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Cowboys continue to shuffle lineup after benching Brandon Weeden

The underwhelming performance of the Cowboys' highly touted offensive line deserves some blame for the team's three-game losing streak.

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The Dallas Cowboys' offense declined in each week before a Week 6 bye, slowly dropping off from 436 yards in a Week 1 win to just 264 yards and six points in Week 5. While injuries are the most obvious cause for the drop-off for Dallas, the issues go beyond missing Tony Romo and Dez Bryant, and now the Cowboys are making some changes.

First was the replacement of Brandon Weeden with Matt Cassel, after Weeden started in each of the team's three losses. Next is the replacement of left guard Ron Leary with rookie La'El Collins and last will be more snaps for running back Christine Michael, who may even start ahead of Joseph Randle.

With Romo still recovering from a broken collarbone that will keep him out until at least Week 11, the Cowboys are doing whatever patchwork possible to generate some offense and keep the team within striking distance.

Week Opponent Total Yards Pass Yards Rush Yards
1 New York Giants 436 356 80
2 Philadelphia Eagles 359 250 109
3 Atlanta Falcons 347 220 127
4 New Orleans Saints 335 220 115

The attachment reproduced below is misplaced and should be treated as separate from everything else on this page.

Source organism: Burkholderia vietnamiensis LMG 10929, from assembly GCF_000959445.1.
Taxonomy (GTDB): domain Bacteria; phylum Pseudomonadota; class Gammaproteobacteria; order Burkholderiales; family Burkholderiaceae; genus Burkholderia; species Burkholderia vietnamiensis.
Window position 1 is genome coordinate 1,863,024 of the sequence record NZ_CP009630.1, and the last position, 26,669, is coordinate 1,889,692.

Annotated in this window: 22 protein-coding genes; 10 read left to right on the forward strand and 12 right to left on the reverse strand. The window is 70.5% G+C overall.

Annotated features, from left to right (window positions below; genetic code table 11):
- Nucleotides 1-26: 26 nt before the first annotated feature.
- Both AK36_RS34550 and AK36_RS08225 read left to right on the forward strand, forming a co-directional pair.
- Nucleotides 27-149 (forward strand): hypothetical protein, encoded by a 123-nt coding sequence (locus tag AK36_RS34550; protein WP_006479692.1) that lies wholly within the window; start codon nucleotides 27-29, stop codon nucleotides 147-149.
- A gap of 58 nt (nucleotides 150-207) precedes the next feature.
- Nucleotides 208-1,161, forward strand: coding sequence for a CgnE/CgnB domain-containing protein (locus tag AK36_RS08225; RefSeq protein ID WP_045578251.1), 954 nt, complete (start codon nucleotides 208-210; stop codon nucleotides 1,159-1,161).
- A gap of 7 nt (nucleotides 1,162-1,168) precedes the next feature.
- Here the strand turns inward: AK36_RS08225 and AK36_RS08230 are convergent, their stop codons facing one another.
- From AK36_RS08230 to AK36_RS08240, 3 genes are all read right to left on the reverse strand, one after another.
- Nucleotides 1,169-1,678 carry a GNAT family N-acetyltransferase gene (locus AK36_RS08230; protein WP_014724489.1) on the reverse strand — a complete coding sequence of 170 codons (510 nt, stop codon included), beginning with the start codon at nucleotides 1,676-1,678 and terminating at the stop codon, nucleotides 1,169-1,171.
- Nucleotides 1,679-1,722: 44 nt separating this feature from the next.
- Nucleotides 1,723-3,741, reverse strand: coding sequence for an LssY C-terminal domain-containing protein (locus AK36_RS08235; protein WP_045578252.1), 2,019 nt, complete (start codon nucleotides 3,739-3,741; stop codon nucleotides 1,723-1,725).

5 New England Patriots 264 164 100

The impending return of Bryant will help, but the Cowboys' issues go beyond the loss of the team's two biggest stars. The underwhelming play of its prized offensive line has also kept the team in neutral.

Cowboys' offensive line is playing average football

The hype surrounding the Cowboys' offensive line was high even before the team managed to sign a first-round talent in undrafted free agency. When La'El Collins joined the group he boldly proclaimed that the team would boast the "best offensive line in NFL history."

Pro Bowl center Travis Frederick quickly dismissed that and said the Cowboys were "not even close" to earning that designation, but the hype remained and there was a thought that the loss of DeMarco Murray wouldn't matter considering the line's ability to bulldoze holes for any running back.

Instead the Cowboys have been nothing more than decent on the offensive line and Collins is now being asked to step in and help the team establish a bully mentality up front.

Through the first five weeks of the season, the Cowboys are No. 15 in run blocking and No. 20 in pass protection, according to the metrics at Football Outsiders. Eleven sacks allowed puts the Cowboys in the bottom half of the NFL and Dallas running backs are averaging 4.1 yards per carry after finishing with 4.6 in 2014. That 0.5 yards per carry is the difference between an elite rushing attack and an average one in the NFL.

According to Pro Football Focus, it isn't the fault of the three first-round picks starting. Left tackle Tyron Smith is one of the highest rated tackles in the NFL and Zack Martin has been similarly successful at right guard. And while Frederick hasn't earned the same high marks he did in 2014, he has still graded positively for the Cowboys.

Instead it's right tackle Doug Free and left guard Ron Leary who have earned negative grades so far in 2015. Replacing Leary with Collins could be a start to fixing that, but the rookie replaced the veteran due to injury earlier in the season and wasn't significantly better, by any means. If anything, the rookie was only marginally better, although a 22-year-old rookie could certainly improve as the season goes on.